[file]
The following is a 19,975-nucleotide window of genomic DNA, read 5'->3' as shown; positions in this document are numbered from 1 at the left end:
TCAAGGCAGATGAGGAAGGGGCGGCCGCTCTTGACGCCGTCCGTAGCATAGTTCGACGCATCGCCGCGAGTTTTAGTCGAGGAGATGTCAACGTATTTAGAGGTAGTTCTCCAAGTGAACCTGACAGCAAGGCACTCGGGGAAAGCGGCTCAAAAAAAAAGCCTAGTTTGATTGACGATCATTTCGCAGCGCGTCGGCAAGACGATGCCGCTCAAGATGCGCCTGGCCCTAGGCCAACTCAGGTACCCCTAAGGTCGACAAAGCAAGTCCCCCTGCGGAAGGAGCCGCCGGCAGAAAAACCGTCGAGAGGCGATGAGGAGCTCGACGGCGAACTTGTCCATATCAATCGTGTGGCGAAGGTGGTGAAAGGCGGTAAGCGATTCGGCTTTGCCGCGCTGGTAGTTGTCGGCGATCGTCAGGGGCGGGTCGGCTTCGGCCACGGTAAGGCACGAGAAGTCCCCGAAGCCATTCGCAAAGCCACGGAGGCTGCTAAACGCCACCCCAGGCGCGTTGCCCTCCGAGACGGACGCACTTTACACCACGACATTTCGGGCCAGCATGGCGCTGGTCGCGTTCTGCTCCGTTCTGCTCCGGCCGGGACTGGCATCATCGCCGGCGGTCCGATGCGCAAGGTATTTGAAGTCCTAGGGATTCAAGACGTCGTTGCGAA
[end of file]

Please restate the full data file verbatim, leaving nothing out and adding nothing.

The following is a 19,975-nucleotide window of genomic DNA, read 5'->3' as shown; positions in this document are numbered from 1 at the left end:
TCAAGGCAGATGAGGAAGGGGCGGCCGCTCTTGACGCCGTCCGTAGCATAGTTCGACGCATCGCCGCGAGTTTTAGTCGAGGAGATGTCAACGTATTTAGAGGTAGTTCTCCAAGTGAACCTGACAGCAAGGCACTCGGGGAAAGCGGCTCAAAAAAAAAGCCTAGTTTGATTGACGATCATTTCGCAGCGCGTCGGCAAGACGATGCCGCTCAAGATGCGCCTGGCCCTAGGCCAACTCAGGTACCCCTAAGGTCGACAAAGCAAGTCCCCCTGCGGAAGGAGCCGCCGGCAGAAAAACCGTCGAGAGGCGATGAGGAGCTCGACGGCGAACTTGTCCATATCAATCGTGTGGCGAAGGTGGTGAAAGGCGGTAAGCGATTCGGCTTTGCCGCGCTGGTAGTTGTCGGCGATCGTCAGGGGCGGGTCGGCTTCGGCCACGGTAAGGCACGAGAAGTCCCCGAAGCCATTCGCAAAGCCACGGAGGCTGCTAAACGCCACCCCAGGCGCGTTGCCCTCCGAGACGGACGCACTTTACACCACGACATTTCGGGCCAGCATGGCGCTGGTCGCGTTCTGCTCCGTTCTGCTCCGGCCGGGACTGGCATCATCGCCGGCGGTCCGATGCGCAAGGTATTTGAAGTCCTAGGGATTCAAGACGTCGTTGCGAA